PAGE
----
Show us how it's done!

Friday, September 28, 2012

Who are the 47%?

We’re all makers and takers

By Ravi Agrawal, CNN

Editor’s note: Ravi Agrawal is a senior producer on Fareed Zakaria’s Global Public Square. The views expressed are his own. You can follow him on Twitter @RaviAgrawalCNN

It all began, as things so often do these days, with a leaked video. Then there was a hurriedly-arranged press conference, an ensuing media maelstrom, and finally, attack ads.

Mitt Romney’s revelation that his “job is not to worry” about the “47 percent of the people” who “pay no income tax” has divided America. On the one hand, the 47 percent of households who pay no income tax are enraged, belittled. “People want a hand up, not a hand out,” says President Barack Obama. But assuming Romney understood his audience at that fateful fundraiser, his comments suggest the 53 percent are angry too: weary of contributing what they think is more than a fair share, and worried that if their man loses they’ll have to pay more. As columnist David Brooks put it, it’s the makers versus the moochers.

I’ve been struck by how surprised people are that nearly half of Americans don’t pay income tax. Why so many, ask the 53 percent. What happened?

If only America looked at the rest of the world.

Consider India. If you’re a taxpayer, you’re part of the elite few. In fact, only 2.8 percent of the population officially makes more than the $3,700 threshold for paying taxes (per capita income is only a third of that amount.) The rest – the 97.2 percent – don’t file an income tax return.

Or consider communist China. How many of its 1.34 billion citizens pay income taxes? According to the state-run Xinhua newspaper, only 24 million made the cut this year. By my math, that’s 1.72 percent of the population; 98.28 percent of Chinese don’t pay taxes!

Between India and China, that’s a third of all humanity. And I could go on. The numbers for the U.S. and China and India aren't directly comparable – the U.S. number is for households, while the others are for individuals. But the fact remains that in much of the world – across Asia, Africa, and South America – it turns out that not paying income tax is not unusual; paying taxes is unusual.

The American 53 percent should be happy there are so many shoulders to carry the load.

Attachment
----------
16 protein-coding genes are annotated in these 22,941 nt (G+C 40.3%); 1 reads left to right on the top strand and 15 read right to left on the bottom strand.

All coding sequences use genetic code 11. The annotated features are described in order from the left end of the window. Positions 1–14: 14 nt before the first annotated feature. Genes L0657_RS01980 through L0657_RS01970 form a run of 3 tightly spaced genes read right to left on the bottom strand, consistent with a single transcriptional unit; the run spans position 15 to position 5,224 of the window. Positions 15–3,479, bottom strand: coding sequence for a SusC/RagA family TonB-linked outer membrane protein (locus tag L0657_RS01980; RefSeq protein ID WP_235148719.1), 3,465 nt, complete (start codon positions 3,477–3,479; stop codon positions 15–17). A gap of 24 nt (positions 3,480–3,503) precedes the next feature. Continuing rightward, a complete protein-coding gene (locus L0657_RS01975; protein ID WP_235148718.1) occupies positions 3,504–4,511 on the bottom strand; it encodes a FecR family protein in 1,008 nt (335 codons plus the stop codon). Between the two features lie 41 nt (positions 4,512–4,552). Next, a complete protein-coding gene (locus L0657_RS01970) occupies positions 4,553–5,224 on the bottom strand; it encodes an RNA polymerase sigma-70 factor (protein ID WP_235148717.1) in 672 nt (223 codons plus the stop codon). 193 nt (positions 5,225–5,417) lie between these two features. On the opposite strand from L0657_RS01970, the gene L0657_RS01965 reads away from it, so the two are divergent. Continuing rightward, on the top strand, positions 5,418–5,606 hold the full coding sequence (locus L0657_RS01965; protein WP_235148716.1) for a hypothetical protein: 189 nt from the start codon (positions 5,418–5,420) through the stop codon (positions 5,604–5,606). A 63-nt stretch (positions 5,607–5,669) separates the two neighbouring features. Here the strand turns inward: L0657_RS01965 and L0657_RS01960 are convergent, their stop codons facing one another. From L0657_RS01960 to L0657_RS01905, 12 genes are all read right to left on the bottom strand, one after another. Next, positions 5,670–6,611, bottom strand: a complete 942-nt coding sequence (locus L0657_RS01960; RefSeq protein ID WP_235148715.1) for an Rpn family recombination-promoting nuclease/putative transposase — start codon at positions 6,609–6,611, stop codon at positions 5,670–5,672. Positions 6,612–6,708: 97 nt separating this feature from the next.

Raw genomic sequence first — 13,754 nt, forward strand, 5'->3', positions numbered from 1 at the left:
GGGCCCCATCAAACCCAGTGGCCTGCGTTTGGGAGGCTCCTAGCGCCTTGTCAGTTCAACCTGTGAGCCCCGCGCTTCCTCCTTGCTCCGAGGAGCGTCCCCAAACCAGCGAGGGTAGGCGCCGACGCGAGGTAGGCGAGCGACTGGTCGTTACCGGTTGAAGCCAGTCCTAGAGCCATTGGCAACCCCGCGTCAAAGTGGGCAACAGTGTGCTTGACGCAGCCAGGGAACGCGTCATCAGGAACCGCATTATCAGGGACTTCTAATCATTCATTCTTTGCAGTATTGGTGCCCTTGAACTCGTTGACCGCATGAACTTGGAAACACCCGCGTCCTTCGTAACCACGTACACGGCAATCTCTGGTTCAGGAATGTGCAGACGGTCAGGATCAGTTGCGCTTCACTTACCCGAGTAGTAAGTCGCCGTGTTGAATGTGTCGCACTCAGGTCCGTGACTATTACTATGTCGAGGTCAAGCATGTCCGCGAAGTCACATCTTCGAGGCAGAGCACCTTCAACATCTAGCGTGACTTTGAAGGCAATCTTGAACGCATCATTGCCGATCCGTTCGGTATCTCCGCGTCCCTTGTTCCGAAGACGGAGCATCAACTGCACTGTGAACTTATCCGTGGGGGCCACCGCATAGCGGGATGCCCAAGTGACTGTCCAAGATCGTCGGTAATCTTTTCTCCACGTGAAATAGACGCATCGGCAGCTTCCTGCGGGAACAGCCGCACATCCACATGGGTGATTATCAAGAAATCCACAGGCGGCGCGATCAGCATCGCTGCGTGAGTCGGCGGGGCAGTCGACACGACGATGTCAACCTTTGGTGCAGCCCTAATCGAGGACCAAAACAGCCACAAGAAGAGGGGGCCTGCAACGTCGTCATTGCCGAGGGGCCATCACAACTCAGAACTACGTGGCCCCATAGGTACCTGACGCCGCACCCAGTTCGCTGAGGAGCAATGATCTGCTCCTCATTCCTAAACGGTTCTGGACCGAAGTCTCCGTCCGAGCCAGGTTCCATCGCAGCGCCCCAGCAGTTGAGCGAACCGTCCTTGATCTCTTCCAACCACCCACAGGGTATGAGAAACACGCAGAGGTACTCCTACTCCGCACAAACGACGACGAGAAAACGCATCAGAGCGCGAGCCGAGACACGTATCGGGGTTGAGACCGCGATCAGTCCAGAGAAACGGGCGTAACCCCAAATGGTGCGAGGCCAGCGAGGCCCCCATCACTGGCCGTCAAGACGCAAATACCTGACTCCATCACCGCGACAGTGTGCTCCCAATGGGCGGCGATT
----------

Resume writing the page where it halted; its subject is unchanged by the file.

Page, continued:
The fact is that Romney’s comments suggest a number of misconceptions that are stoking resentment and contributing to the creation of a class fault-line across America.

First, are federal services used exclusively by the people who don’t pay income taxes? A fascinating article in the New York Times shows why that’s not true. It points to a Cornell University survey that asked Americans whether they had taken advantage of federal government programs like student loans or Medicare (it doesn’t take into account government programs that impact everyone, like the police or the highway system). Ninety-six percent admitted to seeking federal assistance. Young adults not eligible for many of these services accounted for the other 4 percent.

In some form or the other, we are all takers; every single one of us. It’s not just government programs; look at subsidies. In the U.S. for example, a gallon of gasoline costs nearly $4. But you would pay twice as much in most of Europe. Even the Indians and Chinese pay more. Doesn’t everyone benefit from subsidies?
In an excellent essay for TIME, meanwhile, Michael Grunwald – a tax payer – outlines how every single thing his family uses would cost more were it not for subsidies: water, electricity, food, even public radio.
Second, let’s flip this around. Just as we are all takers, we are all makers too. Everyone – rich and poor – contributes. There are payroll taxes, property taxes, Social Security and Medicaid taxes. The Washington Post’s Ezra Klein points out that even the poorest fifth of Americans pay on average about 17.4 percent of their incomes on these taxes. A majority of Americans end up paying 25 to 30 percent of their income – more than Mitt Romney likely does, as Klein points out.

The shared burden holds true for other parts of the world, too – places far more unequal than America.
We tend to think of income tax as a burden. Perhaps we should see it as a privilege, a luxury to have an income level that makes us eligible to pay it. Look around the world and you’ll see that income tax payers are part of an elite club. More people want into this club than out. Perhaps that’s what fuels resentment on both sides. In creating arbitrary numbers that divide those who pay taxes and those who don’t, we rank people. And yet, everyone makes, everyone takes. Perhaps the system just needs a gentler touch: an all-encompassing income-tax curve. But try getting that through Congress…

Thursday, September 20, 2012

Why don't we hear about this in the Liberal Press in America?

This article from today's Guardian -

Veterans' bill voted down by GOP as Senate Democrats proclaim 'new low'

Democrats fall two votes short of passing bill that would help unemployed veterans amid accusations GOP played politics

Harry Reid, the majority leader of the Senate, said the bill had met 'one Republican stall tactic after another'. Photograph: Harry Hamburg/AP
Republicans have voted down legislation that would have established a $1bn jobs programme to put unemployed veterans back to work as firefighters and police officers and in public work projects.